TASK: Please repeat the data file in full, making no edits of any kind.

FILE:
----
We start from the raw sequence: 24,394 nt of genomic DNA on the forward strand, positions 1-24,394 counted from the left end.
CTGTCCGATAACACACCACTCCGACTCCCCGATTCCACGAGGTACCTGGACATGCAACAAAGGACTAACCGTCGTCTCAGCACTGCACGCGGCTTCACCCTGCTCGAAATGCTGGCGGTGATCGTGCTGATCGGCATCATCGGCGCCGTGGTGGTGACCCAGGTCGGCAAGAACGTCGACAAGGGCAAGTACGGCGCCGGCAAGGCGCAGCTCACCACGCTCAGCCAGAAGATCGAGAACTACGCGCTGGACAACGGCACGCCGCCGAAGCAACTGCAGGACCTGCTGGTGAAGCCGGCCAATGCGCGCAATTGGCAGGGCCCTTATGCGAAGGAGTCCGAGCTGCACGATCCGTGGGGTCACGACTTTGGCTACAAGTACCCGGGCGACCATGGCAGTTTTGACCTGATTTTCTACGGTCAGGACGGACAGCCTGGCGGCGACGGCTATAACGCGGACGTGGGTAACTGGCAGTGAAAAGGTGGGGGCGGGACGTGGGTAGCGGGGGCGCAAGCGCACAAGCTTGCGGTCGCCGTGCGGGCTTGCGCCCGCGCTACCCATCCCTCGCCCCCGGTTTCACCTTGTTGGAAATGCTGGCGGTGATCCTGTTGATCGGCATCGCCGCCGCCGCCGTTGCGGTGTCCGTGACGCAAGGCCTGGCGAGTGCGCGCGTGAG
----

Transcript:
We start from the raw sequence: 24,394 nt of genomic DNA on the forward strand, positions 1-24,394 counted from the left end.
CTGTCCGATAACACACCACTCCGACTCCCCGATTCCACGAGGTACCTGGACATGCAACAAAGGACTAACCGTCGTCTCAGCACTGCACGCGGCTTCACCCTGCTCGAAATGCTGGCGGTGATCGTGCTGATCGGCATCATCGGCGCCGTGGTGGTGACCCAGGTCGGCAAGAACGTCGACAAGGGCAAGTACGGCGCCGGCAAGGCGCAGCTCACCACGCTCAGCCAGAAGATCGAGAACTACGCGCTGGACAACGGCACGCCGCCGAAGCAACTGCAGGACCTGCTGGTGAAGCCGGCCAATGCGCGCAATTGGCAGGGCCCTTATGCGAAGGAGTCCGAGCTGCACGATCCGTGGGGTCACGACTTTGGCTACAAGTACCCGGGCGACCATGGCAGTTTTGACCTGATTTTCTACGGTCAGGACGGACAGCCTGGCGGCGACGGCTATAACGCGGACGTGGGTAACTGGCAGTGAAAAGGTGGGGGCGGGACGTGGGTAGCGGGGGCGCAAGCGCACAAGCTTGCGGTCGCCGTGCGGGCTTGCGCCCGCGCTACCCATCCCTCGCCCCCGGTTTCACCTTGTTGGAAATGCTGGCGGTGATCCTGTTGATCGGCATCGCCGCCGCCGCCGTTGCGGTGTCCGTGACGCAAGGCCTGGCGAGTGCGCGCGTGAG